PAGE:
UNITED STATES DISTRICT COURT FOR THE SOUTHERN DISTRICT OF NEW YORK
March 17, 1976
FLM Collision Parts, Inc., Plaintiff,
Ford Motor Co. and Ford Marketing Corp., Defendant
The opinion of the court was delivered by: GRIESA
On December 19, 1975 I filed an opinion holding that plaintiff FLM Collision Parts, Inc. is entitled to injunctive relief and damages under Section 2(a) of the Clayton Act, as amended by the Robinson-Patman Anti-discrimination Act, 15 U.S.C. § 13(a). I stated that a supplemental opinion would be issued on the amount of damages to be awarded following completion of the record on that subject.
The record is now complete. This supplemental opinion contains my findings of fact and conclusions of law as to the amount of damages, and also as to the amount of the attorneys' fee to be awarded pursuant to Section 4 of the Clayton Act, 15 U.S.C. § 15.
There are five items of damages claimed by FLM which require specific discussion. Certain other damage claims have been made by FLM based upon its theories of Sherman Act violation. Since these Sherman Act theories were rejected in my earlier opinion on liability, I will not deal further with the related issues of damages.
Wholesale Incentive Allowances
FLM claims that it should recover the total amount of the wholesale incentive allowances which were denied by Ford commencing November 1, 1972.
Ford, in its Post-Trial Brief (pp. 92-96), basically conceded that, if there were liability, FLM would be entitled to recover the amount of these wholesale incentive allowances, provided that such amounts were accurately proved. In further proceedings, Ford has advanced two contentions. Ford argues that there is no showing that the entire amount of these wholesale incentive allowances would have been "passed on" by the Ford dealers to FLM. Ford also contends that the amount of the award for such allowances should be diminished by the alleged additional bookkeeping costs which FLM would have been required to incur in order to claim the wholesale incentive allowances.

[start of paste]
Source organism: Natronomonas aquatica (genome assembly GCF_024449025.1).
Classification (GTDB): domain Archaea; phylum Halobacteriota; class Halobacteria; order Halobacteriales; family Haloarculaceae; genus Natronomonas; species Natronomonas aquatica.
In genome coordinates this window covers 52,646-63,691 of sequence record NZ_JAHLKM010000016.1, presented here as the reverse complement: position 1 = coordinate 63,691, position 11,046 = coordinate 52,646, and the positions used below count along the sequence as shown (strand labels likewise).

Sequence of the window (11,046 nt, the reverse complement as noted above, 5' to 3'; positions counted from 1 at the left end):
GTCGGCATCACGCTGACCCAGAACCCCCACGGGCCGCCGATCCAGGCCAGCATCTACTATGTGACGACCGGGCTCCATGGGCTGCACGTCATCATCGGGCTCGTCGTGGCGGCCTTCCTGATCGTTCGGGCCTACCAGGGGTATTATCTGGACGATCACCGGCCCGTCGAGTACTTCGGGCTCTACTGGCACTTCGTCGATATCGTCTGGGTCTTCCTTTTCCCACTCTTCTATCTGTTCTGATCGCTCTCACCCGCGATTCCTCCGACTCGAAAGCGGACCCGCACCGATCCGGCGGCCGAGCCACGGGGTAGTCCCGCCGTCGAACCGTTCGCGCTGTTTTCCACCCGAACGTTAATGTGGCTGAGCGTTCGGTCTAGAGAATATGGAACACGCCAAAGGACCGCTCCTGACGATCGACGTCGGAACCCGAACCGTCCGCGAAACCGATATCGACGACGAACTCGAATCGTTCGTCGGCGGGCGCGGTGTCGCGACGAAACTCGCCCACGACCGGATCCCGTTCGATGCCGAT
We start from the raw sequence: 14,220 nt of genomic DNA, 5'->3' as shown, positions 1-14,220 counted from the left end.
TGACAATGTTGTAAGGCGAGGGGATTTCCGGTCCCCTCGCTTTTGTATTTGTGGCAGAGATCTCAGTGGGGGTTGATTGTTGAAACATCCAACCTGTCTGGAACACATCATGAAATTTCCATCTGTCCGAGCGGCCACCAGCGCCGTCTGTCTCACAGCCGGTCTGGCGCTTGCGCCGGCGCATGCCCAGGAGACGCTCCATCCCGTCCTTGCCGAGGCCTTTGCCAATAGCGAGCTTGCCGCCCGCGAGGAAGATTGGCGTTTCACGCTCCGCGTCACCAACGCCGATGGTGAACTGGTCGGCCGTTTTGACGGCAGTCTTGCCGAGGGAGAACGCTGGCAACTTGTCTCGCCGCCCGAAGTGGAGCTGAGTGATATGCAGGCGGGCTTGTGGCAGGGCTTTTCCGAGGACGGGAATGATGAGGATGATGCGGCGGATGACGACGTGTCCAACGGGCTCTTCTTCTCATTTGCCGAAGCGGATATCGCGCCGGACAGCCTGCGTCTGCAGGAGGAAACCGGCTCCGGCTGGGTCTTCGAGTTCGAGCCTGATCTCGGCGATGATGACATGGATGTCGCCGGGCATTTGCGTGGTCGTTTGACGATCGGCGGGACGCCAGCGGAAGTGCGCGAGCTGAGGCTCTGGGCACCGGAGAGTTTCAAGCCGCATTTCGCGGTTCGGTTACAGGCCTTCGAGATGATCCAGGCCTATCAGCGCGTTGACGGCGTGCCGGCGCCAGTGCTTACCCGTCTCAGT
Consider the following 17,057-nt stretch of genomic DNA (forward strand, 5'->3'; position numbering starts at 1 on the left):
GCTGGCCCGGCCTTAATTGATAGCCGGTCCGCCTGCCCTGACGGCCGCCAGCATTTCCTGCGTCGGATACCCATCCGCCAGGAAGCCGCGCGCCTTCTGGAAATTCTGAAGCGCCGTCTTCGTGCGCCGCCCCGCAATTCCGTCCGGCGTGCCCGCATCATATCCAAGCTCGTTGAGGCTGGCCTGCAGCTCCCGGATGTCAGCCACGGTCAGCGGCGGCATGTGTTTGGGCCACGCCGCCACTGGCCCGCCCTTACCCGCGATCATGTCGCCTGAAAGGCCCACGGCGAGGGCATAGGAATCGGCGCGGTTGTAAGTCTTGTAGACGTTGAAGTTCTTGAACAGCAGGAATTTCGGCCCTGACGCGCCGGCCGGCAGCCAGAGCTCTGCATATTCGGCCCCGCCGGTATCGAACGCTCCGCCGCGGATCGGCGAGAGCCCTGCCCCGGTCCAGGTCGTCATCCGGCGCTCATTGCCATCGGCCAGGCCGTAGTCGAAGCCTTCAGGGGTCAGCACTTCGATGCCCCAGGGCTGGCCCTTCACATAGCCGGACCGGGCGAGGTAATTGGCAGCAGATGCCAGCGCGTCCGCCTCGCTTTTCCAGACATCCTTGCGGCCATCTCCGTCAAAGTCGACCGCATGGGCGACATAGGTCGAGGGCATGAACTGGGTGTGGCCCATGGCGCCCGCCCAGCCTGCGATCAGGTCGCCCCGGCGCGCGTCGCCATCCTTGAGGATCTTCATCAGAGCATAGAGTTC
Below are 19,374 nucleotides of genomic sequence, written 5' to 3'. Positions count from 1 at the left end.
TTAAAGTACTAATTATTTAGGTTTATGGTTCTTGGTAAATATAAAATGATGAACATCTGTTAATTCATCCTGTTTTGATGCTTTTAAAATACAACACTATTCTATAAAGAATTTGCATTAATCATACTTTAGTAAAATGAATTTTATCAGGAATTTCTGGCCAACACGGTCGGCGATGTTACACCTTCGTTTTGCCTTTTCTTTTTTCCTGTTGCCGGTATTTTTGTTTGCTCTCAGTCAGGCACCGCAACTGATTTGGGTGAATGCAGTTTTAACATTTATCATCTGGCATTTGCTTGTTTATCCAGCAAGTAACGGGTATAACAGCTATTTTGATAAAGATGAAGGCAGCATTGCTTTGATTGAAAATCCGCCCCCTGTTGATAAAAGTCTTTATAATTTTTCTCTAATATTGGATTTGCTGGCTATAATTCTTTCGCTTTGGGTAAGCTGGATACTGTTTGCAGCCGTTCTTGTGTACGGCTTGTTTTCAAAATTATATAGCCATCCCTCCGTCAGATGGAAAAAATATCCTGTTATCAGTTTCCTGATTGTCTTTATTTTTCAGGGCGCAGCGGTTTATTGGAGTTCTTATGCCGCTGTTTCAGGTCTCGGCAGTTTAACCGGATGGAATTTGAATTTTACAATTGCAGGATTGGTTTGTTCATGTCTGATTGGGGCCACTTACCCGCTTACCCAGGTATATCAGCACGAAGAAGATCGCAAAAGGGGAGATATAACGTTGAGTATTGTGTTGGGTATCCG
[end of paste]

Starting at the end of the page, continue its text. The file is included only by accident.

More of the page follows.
FLM has accurately proved the amount of the wholesale incentive allowances which should have been granted on Ford crash parts purchased by it during the relevant period. This period runs from November 1, 1972 to early 1976, when the final evidence was being introduced on the subject of damages. For the sake of convenience, a reasonable cutoff date for the damage period was selected -- February 6, 1976. I find that FLM has proved wholesale incentive allowances withheld in the total amount of $246,766.
I reject the contention that FLM has failed to show that the entire amount of these wholesale incentive allowances would have been passed on to FLM by the Ford dealers. Prior to the withdrawal by Ford of the wholesale incentive allowances on sales to FLM, these allowances were consistently passed on to FLM.
There is not the slightest reason to believe that this practice would not have continued had it not been for the action of Ford in halting the granting of the wholesale incentive allowances on crash parts sold to FLM.
I also find no merit in Ford's contention that the amount of the award for wholesale incentive allowances withheld should be diminished to take into account alleged additional bookkeeping costs. Ford points to the allegation of FLM that about $46,000 was spent on accounting services rendered to FLM in the present litigation. Ford assumes quite reasonably that some portion of this $46,000 relates to the detailed review of invoices and other records necessary to reconstruct the amount of wholesale incentive allowances which should have been granted during the period November 1, 1972 to February 6, 1976, and argues that this indicates that there would have been additional bookkeeping expenses to calculate the wholesale incentive allowances even if allowance claims had been handled in the normal course of business.
Ford's argument is unrealistic. There is a great difference between calculating wholesale incentive allowances in the normal course of business and reconstructing this calculation for the purpose of litigation. There is no sufficient indication that FLM would have incurred any appreciable additional expense in order to process the wholesale incentive allowance claims in normal course.